Playing with shirt sleeves

I just had to scratch an itch… A recent post by Girls in the Garden showcased the 52-1 Box-cut blouse by SisterMag – what a cute sleeve treatment! I love the button placket on the back of the sleeve, so clever.

Having an inexpensive fabric available (cotton sateen intended for pillowslips), I took the fun route and drafted a similar sleeve for my Noa shirt pattern.

The construction plan was really simple – cut an elbow length sleeve and add a placket and cuff:

The design uses a 2-piece ‘gauntlet’ placket rather than the bound placket of the Noa. Fashioning one from scratch is not hard, but is made much easier by Emy’s tutorial at Off the Cuff . BTW, this is Emy, owner of the ‘Fashion Sewing Supply‘, an interfacing destination for many sewists.

If I had not sewn a buttonhole through 3 layers of the front bodice, this would have been a wearable muslin. Sigh.

Great sleeve for pj’s, camp shirts, blouses and shirt dresses! Idea, gather or pleat the sleeve into a shorter cuff for the romantic puffed sleeve that’s been popular all year. Credits: check out Lori’s post here, and the original 52-1 Box-cut Linen Blouse pattern, available here.

I did patch the holes, but, no, I’ll not be keeping this shirt! Bye for now – Coco

Fabrics-Store Noa ‘big’ shirt

Oh, the pleasure of the classic big shirt!

Finding this beautiful pattern was not easy, even with all the search options we have online. I happened on it one day while exploring ‘indie women’s blouse sewing pattern’ on Pinterest. Following the link, I was on the Fabrics-Store site! I’ve often looked at their linens, but didn’t realize they offer an incredible array of patterns. The real stunner: this pattern is free.

The pattern description doesn’t include line art or measurements, but the fabric/measurements/sizes table is available in the download file. Sizes XS – 4X!

Things I love:

  • The bust, waist, and hips are all the same measurement. This shirt is not curvy – if I wanted curvy, I wouldn’t be looking at big shirts.
  • The hemline is deeply curved and gorgeous.
  • The yoke and collar are proportionate to a woman’s frame.
  • It has a one-piece sleeve with a continuous-bound placket and one-button cuff. I think it’s elegant.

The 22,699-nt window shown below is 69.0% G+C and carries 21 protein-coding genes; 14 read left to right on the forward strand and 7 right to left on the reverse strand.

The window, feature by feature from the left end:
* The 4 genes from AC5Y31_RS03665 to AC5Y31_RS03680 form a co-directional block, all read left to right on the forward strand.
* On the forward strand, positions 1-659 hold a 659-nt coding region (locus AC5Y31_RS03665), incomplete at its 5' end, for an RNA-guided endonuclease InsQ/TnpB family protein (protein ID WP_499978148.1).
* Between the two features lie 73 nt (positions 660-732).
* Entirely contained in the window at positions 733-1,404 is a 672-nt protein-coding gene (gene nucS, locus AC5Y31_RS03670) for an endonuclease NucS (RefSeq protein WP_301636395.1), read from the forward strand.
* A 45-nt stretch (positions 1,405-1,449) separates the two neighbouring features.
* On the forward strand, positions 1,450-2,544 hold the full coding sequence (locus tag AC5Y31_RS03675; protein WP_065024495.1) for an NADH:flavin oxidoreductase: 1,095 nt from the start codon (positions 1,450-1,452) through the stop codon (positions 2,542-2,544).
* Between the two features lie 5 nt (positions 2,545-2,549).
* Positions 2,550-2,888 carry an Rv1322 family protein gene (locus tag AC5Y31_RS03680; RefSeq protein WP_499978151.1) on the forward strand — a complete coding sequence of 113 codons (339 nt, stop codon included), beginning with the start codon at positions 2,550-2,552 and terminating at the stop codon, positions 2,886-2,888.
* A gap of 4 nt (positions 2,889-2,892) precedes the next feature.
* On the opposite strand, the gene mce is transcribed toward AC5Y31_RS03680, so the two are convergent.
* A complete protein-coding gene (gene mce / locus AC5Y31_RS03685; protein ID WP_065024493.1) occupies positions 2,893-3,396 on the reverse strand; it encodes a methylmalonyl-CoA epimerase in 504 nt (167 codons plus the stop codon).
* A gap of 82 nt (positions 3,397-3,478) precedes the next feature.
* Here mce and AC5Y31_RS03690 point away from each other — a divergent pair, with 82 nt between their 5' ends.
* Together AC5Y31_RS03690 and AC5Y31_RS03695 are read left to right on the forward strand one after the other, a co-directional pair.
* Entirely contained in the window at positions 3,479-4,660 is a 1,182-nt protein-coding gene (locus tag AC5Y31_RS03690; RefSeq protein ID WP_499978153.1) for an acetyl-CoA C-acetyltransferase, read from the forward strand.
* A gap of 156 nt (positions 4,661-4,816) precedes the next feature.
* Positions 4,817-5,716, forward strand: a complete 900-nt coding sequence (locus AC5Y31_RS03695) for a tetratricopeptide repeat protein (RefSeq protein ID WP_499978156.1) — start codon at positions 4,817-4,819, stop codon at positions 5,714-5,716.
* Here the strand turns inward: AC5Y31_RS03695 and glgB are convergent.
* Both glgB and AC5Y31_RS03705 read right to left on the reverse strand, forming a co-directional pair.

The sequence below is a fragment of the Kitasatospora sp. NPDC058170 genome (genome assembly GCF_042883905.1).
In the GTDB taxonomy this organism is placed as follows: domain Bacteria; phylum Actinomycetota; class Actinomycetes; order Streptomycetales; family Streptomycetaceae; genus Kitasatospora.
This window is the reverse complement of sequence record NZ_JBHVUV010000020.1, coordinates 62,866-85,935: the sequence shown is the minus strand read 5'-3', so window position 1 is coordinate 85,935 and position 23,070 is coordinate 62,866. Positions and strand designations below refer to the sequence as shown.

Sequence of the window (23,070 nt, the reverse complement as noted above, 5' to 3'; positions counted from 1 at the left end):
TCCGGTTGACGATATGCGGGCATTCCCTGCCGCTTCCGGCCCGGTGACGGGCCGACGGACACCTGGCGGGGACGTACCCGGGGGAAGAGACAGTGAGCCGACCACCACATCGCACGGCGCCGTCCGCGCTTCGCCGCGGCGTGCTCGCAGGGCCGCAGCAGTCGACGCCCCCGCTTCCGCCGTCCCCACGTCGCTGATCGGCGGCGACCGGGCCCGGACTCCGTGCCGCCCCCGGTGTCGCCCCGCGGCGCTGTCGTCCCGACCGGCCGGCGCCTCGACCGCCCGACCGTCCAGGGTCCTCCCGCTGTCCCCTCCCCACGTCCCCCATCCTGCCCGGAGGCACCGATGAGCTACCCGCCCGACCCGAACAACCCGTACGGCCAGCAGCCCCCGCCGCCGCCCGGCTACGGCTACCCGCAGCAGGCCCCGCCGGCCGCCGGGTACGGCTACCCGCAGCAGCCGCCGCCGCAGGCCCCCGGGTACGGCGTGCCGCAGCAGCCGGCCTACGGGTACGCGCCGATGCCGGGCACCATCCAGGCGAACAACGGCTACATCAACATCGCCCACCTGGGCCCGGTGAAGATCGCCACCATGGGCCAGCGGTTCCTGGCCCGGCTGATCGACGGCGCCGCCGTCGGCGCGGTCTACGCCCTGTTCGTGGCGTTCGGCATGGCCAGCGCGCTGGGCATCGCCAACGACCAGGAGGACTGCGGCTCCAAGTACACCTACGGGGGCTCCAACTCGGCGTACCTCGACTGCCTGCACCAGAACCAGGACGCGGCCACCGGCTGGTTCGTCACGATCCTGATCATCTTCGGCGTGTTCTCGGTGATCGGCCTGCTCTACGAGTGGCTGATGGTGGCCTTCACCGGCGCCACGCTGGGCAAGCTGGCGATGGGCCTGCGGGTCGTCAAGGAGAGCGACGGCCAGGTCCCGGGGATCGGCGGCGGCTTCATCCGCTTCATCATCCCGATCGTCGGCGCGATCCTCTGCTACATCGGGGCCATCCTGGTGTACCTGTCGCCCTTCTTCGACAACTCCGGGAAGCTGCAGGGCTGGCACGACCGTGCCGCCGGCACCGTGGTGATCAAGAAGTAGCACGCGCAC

• Well, I love the whole thing.

Sewing notes:

  • I sewed the Medium (8/10), which has bust/waist/hips of 46.5″, and is 28″ long at the center back. (for reference, I’m 5/8″, 34/30/39).
  • I used Kaufman Brussels washer linen, 2.5 yards @ 52″ wide. The fabric requirements for my size suggest 2 yards, but, in the small print there’s a caution against shrinkage. Linens and linen blends shrink as much as 10%, hence the extra .5 yard. And I didn’t end up with much in the way of scraps!
  • For interfacing, I used Pellon 950F shirtailor (collar, stand, cuffs) and 911FF lightweight fusible (button bands).
  • The pattern includes 3/8″ seam allowances, but I drafted my tissue at 1/2″ SA. IMHO, 3/8″ is suitable only for knits.
  • I used the left bodice pattern, with its cut-on button band, for both sides.
  • Little tip: as preparation, I serged the edges of my cut-out pieces with a long 1-needle stitch to prevent losing seam allowances to the ravels. It’s super easy to remove the serging as needed – just locate the needle thread and pull 🙂
  • Buttonholes: I never use a button in the collar stand. It’s all vanity – I have a big head and skinny neck, and a button under my chin does me in mentally. Instead I place my first buttonhole 1 1/2″ below the collar stand. Oh, another tip – you can do those buttonholes before you do anything else, instead of waiting to the end.
  • The tutorial has great instructions for that pretty hem:
  • But their suggestions for attaching the yoke are kind of silly. Give me a burrito any day:

I want more!! Just the best big shirt ever 🙂

Ciao! Coco